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|Written by Dahlia Liwsze|
|Wednesday, 21 April 2010 00:00|
Most people wish they could devote their entire day to something they love. John Engel is doing just that.Engel runs Mission: Fun & Games, a family-owned board games store in St. Albert, Alberta. The store has been around since 1990.
"I had a passion for board games and card games mainly and almost any kind of gaming not TV or computer-based," the 48 year-old self-professed 'nutcase board gamer' told (Cult)ure via e-mail.
"I [also] wanted to be a full-time dad and wanted a business that would allow me to do some work from home during the weekdays when the kids were napping and more of the work in [the] evening after the wife got home to take over after family dinner. I wanted to be able to drop anything to help with a school function, stay home with them when [they were] sick."
Years later, Engel's daughters Christa, 16, and Sharlene, 14, are helping him and his wife Tracy with the store. They assist with sales, shipping, and website work, and run the Pokémon league on Saturdays. In fact, Sharlene came in sixth in the 10 and under age category in the 2004 Pokémon Canadian Nationals in Toronto and played in the Pokémon World Championships in San Diego in 2005, finishing 34th. Tracy works part-time and often runs campaigns in the store. Engel proposed to her on a Scrabble board on his birthday on March 30, 1992.
In 1990, the store's main income came from renting and selling video games and movies. It also rented out board games and had about 30 the day it started.
Twenty years later, Mission: Fun & Games has over 2,000 games. Hence its motto.
"So many games, so little time." Some of its bestsellers include The Settlers of Catan, Pandemic, the Axis & Allies series, Catch Phrase, Ticket to Ride, Puerto Rico, What? and Scene It. Games also can be purchased online.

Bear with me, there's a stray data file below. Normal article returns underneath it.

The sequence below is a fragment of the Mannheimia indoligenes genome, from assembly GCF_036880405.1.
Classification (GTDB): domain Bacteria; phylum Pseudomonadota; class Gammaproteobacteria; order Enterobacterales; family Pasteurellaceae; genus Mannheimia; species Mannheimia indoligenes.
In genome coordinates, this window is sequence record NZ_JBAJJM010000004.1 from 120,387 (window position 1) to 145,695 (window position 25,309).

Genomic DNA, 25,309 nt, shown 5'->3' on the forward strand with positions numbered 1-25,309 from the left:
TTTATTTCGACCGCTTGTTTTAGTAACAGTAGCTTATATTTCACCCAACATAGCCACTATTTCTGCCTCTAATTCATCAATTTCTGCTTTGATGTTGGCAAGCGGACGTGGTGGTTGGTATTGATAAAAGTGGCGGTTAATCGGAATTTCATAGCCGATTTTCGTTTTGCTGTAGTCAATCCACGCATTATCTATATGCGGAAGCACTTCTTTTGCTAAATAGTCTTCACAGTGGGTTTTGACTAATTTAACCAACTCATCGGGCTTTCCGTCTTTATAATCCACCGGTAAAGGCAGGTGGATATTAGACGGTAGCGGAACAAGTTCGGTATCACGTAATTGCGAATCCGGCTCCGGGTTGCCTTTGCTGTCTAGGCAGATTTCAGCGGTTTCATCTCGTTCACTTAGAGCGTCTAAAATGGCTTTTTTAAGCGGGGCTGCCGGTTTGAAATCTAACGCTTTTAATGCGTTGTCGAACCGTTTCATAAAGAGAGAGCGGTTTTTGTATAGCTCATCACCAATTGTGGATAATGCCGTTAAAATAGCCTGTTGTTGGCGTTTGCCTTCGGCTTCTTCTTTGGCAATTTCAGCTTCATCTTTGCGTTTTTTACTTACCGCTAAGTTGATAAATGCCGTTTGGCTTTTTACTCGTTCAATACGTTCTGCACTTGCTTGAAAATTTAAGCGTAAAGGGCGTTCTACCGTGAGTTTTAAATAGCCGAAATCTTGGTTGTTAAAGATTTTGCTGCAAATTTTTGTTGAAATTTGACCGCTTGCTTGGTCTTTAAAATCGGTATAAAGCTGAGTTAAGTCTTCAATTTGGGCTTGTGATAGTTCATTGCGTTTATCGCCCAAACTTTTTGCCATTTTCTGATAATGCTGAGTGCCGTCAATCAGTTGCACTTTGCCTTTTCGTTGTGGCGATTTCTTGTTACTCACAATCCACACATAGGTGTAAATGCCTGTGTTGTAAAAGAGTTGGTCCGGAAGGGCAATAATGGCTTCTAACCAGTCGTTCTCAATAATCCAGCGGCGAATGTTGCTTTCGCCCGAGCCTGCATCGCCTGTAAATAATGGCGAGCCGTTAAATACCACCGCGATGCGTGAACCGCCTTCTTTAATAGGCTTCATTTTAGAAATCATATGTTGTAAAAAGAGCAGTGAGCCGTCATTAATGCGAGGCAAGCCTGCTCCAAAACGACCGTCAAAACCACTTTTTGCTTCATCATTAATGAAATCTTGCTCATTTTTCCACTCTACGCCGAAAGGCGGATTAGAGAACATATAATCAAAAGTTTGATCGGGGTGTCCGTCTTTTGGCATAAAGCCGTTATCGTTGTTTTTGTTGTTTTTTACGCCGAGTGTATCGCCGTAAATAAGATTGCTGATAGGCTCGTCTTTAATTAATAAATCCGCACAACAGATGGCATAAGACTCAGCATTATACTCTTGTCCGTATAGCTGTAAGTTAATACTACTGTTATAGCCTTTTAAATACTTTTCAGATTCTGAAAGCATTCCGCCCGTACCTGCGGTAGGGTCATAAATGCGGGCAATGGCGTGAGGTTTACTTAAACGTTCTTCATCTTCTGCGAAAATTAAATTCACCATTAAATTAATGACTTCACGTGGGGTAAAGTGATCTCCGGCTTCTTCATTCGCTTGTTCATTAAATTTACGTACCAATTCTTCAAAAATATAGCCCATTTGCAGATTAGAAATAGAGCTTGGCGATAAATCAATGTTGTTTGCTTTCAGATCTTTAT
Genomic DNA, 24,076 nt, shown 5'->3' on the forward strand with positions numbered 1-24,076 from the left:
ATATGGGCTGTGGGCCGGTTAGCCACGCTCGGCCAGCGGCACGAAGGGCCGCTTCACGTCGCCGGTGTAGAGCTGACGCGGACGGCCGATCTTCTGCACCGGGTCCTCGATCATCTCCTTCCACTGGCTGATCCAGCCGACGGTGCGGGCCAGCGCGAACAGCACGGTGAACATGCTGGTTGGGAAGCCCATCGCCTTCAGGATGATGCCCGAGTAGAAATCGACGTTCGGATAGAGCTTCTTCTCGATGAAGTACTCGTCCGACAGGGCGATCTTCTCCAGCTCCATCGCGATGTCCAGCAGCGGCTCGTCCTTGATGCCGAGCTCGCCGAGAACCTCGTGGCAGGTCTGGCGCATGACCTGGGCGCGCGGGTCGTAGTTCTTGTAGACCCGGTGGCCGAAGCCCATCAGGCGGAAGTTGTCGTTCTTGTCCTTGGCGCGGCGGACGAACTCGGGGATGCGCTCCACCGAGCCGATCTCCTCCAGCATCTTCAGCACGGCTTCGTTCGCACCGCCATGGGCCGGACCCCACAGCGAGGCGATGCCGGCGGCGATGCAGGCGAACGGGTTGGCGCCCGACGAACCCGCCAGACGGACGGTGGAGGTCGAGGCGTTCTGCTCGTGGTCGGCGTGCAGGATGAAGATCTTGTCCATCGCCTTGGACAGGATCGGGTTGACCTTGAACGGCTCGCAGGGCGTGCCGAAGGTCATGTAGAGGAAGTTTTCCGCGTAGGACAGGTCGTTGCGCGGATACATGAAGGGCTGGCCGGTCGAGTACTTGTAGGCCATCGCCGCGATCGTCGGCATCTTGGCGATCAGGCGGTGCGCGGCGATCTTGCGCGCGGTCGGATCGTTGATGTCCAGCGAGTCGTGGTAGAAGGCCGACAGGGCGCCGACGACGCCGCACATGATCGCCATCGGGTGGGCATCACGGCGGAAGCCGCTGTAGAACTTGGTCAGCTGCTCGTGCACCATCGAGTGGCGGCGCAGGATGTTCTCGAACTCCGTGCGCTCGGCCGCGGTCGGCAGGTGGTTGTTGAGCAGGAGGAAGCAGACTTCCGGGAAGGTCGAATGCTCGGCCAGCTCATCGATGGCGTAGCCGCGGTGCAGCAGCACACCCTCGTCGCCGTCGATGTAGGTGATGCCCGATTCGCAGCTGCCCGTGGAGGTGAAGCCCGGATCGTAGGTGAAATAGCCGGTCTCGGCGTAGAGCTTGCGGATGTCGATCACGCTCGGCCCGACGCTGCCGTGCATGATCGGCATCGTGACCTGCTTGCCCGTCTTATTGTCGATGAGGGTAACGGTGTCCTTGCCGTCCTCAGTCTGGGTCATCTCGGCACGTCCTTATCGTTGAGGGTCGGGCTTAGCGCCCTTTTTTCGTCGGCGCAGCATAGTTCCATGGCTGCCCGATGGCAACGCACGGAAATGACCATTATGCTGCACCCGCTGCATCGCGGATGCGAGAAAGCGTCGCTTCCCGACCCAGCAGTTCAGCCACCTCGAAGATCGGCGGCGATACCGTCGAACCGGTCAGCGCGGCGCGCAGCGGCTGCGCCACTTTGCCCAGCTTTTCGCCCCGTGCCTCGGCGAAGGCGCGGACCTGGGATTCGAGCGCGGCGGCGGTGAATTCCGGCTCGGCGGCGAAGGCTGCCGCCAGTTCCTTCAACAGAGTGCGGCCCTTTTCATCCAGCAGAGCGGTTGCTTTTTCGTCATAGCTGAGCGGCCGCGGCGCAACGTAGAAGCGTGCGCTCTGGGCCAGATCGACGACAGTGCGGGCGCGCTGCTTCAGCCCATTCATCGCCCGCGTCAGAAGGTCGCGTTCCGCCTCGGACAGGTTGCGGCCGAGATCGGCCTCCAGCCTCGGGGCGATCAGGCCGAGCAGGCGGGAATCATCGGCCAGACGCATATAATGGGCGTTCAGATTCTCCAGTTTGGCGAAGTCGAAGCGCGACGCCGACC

As for Engel's personal games collection, he has about 3,000.
"In 1987, I likely had about 200 to 300 games. I started buying a lot of games in 1989 when I returned from 11 months [of] travelling the South Pacific and settled in with Tracy. The store has well over 2,000 now. That is from mainly the last 17 years of development," he said.
Engel also does more trade shows than he did 20 years ago, which include The New York Toy Fair every three years and the GAMA trade show in Las Vegas almost every year. In addition, he goes to the Nuremberg Toy Show every three years, and, in October 2009, he went to Spiel in Essen, Germany, which he calls "the biggest game convention on the planet."
Although he gets sick of his job sometimes, Engel still enjoys family game nights.
"At home, it is usually once to twice a month for board and card games, once a month for role-playing, and Pokémon practice most of the rest for the time to prepare for various tournaments," he said.Mission: Fun & Games hosts a drop-in gaming night every Friday. After the Pokémon league on Saturdays, the store often has some gamers hang around to play board and card games. It also holds an in-store gaming convention called Gamealot once a year. The weekend convention, which is coming up on its 10th year, happens the weekend after Labour Day. All food and funds raised go to the St. Albert Food Bank.